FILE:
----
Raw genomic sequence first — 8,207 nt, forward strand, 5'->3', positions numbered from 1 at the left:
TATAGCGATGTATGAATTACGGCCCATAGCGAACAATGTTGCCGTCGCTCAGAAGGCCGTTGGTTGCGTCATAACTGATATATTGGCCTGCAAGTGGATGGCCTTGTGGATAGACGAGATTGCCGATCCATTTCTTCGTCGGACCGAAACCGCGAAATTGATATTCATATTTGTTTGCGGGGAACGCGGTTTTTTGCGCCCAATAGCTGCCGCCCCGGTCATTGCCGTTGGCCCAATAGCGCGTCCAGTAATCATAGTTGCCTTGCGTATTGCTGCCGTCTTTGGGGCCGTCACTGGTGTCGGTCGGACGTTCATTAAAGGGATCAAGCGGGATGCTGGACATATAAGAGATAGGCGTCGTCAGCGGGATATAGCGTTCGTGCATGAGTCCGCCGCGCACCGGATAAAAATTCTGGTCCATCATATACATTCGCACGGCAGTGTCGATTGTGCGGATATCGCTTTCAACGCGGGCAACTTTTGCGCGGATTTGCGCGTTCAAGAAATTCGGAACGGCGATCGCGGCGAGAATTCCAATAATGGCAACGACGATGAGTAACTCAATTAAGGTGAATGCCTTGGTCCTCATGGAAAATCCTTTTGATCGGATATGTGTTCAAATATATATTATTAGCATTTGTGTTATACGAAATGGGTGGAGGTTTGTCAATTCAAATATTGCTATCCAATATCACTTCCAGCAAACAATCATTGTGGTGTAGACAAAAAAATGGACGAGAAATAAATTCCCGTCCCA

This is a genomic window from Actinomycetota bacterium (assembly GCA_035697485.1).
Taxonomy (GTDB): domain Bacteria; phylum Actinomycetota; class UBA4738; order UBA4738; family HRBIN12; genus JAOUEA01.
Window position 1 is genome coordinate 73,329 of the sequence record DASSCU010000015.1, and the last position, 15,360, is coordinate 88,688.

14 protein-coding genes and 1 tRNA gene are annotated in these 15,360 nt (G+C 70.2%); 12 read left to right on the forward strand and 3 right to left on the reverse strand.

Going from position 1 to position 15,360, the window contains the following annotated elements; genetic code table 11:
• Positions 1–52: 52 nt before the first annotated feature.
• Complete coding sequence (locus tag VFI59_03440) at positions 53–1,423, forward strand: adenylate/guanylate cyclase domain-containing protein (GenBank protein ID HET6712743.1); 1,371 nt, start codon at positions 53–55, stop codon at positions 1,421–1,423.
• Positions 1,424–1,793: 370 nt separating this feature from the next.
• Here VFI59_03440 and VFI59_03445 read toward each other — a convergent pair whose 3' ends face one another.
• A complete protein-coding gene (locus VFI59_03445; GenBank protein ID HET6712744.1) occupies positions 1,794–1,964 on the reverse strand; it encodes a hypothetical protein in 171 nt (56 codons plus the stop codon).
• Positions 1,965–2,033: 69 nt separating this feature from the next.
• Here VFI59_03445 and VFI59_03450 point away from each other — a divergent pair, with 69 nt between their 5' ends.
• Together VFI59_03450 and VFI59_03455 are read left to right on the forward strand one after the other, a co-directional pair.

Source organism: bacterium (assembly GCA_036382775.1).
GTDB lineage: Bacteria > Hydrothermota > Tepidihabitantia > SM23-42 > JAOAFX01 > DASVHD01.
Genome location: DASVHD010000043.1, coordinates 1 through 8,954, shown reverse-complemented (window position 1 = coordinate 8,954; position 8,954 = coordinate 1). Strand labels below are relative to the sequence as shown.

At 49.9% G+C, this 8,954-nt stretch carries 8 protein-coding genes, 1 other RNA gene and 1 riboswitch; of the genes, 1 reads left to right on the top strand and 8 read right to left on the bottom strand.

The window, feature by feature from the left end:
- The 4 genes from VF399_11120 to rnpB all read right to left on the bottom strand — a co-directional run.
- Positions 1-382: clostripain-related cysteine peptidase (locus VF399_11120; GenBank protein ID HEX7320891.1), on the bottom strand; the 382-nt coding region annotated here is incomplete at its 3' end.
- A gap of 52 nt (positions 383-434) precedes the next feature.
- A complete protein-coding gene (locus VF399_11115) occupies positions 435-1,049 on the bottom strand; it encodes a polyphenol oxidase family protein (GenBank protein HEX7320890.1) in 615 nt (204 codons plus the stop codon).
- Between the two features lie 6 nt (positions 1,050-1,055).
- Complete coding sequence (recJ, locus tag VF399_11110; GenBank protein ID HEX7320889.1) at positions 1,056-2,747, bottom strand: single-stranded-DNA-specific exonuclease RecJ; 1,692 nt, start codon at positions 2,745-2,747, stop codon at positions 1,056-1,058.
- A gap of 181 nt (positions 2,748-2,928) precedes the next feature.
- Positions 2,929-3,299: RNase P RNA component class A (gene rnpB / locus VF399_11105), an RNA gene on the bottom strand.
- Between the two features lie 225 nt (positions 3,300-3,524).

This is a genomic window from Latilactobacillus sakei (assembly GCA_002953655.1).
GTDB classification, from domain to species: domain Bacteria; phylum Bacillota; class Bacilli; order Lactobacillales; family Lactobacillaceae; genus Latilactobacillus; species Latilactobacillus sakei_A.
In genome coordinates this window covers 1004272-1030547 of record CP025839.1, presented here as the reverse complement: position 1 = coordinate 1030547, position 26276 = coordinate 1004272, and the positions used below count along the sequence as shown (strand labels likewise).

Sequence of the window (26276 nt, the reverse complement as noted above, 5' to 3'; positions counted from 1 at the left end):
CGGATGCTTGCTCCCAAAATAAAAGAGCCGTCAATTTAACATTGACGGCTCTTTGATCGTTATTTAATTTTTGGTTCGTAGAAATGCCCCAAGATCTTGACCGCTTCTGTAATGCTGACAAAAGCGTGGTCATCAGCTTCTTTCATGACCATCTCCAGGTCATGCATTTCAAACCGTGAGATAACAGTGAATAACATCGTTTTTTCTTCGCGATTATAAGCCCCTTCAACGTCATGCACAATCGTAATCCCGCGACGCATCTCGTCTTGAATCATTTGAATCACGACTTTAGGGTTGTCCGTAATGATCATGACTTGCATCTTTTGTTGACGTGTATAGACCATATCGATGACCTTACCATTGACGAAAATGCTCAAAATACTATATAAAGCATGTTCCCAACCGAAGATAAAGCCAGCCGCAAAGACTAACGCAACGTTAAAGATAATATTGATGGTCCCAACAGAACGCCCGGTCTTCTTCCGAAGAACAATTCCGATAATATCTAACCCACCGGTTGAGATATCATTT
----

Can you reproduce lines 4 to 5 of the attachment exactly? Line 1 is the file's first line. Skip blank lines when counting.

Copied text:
Taxonomy (GTDB): domain Bacteria; phylum Actinomycetota; class UBA4738; order UBA4738; family HRBIN12; genus JAOUEA01.
Window position 1 is genome coordinate 73,329 of the sequence record DASSCU010000015.1, and the last position, 15,360, is coordinate 88,688.